More Than Thank You

Developing Gratitude

” ‘Smith, you don’t realize it’s a privilege to practice giving presents to others’.” The way he did it was charming; there was nothing glittery and Christmassy about it, but almost sad, and sometimes his gifts were old beat-up things but they had the charm of usefulness and sadness of his giving.”

You may wonder why I chose to open this posting with these lines from Kerouac’s Dharma Bums when Christmas is still some weeks away. First of all, my creative writing professor in collage told us in first class that “Always start with a quote if you want to make a strong influence.” But secondly and most importantly, I chose these lines because they tell a lot to someone like me who is a member of a research team studying the development of gratitude.

So far, I have heard so many people talking about gratitude: what it is exactly, how you feel it, and what it means to be grateful. I heard people saying that they are grateful for being healthy, for having a job they like, or for the beautiful sunshine after a week of rain. I heard a parent, who had just moved out of a shelter, complaining that her daughter is not appreciating that they now have a roof on their heads and a meal to put on dinner table. I listened to another parent worrying that her daughter takes for granted whatever she gets, despite living in a huge mansion in the middle of a gated condominium, able to ride horses whenever she wants to, and going to the most expensive school in town.

I don’t know a secret formula to make any child more grateful, and I am not sure that there is any. But by now, I know what definitely won’t work: asking your child to compare himself or herself to others. This would make your children feel better (search for ‘downward social comparison’ in Wikipedia if you don’t trust me), but it won’t make them more grateful and stop wanting more and more in a world where they are surrounded with messages forcing them to consume and where there will always be some others who are in a better condition than your children are. But instead of asking them to be thankful for what they have, you can teach them to be grateful to the people who tried hard to give them those things and make them realize that “it’s a privilege to practice giving presents to others”. Presents that are not necessarily “glittery and Christmassy”, but anything the other person would want or need. Maybe a visit that a grandfather has been looking forward to, or a hand to a neighbor carrying groceries.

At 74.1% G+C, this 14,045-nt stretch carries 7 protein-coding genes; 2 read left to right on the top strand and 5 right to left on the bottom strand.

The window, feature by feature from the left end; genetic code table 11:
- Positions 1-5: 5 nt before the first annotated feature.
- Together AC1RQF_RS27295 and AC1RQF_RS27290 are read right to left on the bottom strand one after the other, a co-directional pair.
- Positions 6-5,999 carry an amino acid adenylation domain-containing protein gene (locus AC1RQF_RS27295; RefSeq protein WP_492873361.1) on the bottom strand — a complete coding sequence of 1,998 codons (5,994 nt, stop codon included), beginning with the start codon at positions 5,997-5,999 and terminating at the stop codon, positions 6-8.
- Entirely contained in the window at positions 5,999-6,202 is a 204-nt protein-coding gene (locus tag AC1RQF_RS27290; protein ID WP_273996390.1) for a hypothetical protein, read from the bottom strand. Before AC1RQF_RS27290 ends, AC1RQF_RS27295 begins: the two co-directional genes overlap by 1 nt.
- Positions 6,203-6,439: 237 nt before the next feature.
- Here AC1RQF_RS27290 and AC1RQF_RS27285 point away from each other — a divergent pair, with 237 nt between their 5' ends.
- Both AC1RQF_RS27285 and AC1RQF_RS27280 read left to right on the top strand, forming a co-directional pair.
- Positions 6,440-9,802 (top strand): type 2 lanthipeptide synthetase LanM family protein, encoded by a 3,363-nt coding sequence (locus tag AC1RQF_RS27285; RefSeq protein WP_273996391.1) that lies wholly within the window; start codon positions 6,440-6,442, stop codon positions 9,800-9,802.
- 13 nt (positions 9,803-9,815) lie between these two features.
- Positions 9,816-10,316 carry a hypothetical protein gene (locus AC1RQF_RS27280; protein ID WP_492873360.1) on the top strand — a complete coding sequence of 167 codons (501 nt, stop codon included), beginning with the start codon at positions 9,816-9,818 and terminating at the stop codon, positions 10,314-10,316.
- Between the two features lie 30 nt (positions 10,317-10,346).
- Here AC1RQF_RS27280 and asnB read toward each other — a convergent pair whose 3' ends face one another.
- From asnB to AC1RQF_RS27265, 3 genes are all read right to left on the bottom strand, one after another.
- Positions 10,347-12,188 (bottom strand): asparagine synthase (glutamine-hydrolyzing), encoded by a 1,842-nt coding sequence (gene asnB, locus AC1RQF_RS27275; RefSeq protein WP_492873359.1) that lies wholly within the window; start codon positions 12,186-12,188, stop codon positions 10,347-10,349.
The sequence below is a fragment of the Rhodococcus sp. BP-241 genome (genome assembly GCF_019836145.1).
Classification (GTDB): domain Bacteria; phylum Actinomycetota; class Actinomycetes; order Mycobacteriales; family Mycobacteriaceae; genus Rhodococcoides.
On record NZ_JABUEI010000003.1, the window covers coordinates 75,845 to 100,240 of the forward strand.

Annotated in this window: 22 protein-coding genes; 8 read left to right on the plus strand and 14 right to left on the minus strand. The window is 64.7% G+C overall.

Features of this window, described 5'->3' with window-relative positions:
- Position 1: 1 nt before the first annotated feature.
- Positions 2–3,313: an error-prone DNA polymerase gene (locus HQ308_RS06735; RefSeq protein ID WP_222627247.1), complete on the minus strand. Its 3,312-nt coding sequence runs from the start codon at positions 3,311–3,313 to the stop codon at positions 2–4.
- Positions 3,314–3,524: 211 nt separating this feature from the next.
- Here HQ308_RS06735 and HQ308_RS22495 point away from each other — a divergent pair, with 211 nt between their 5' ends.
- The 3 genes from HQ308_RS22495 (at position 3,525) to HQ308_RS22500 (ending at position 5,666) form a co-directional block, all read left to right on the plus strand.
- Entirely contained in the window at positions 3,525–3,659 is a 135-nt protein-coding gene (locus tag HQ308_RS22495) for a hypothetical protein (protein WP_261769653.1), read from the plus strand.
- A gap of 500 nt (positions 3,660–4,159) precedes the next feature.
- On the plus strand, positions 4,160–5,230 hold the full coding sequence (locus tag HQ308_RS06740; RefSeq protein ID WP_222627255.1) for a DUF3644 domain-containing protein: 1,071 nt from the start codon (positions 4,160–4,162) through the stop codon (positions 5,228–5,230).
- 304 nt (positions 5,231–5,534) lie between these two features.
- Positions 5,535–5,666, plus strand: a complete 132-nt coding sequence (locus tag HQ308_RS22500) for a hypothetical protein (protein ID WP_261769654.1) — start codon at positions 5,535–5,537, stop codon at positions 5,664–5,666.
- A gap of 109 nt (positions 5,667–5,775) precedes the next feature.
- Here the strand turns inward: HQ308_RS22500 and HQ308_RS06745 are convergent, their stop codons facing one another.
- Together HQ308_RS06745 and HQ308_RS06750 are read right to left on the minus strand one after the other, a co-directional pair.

I don’t mean that it’s in any way bad to ask your children to appreciate the house they live in, the school they go to, or the new computer you bought for them. And we should be thankful for being healthy, for the beautiful flowers in our garden, or for the beautiful day outside. I just mean that these things have nothing to do with gratitude, because gratitude involves valuing the person who provided you with something nice and wanting to give or do something back for that person. The best thing about gratitude is that, unlike appreciation and thankfulness, it brings people together or strengthens the bonds between those who are already together through the exchange of favors, as it did with Japhy and Smith in Dharma Bums:

“In fact he taught me, and a week later I was giving him nice new undershirts I’d discovered in the Goodwill store. He’d turn right around and make me a gift of a plastic container to keep food in. For a joke I’d give him a gift of a huge flower from Alvah’s yard. Solemnly a day later he’d bring me a little bouquet of flowers picked in the street plots of Berkeley. ‘And you can keep the sneakers too,’ he said. ‘I’ve got another pair older than those but just as good.’ ”

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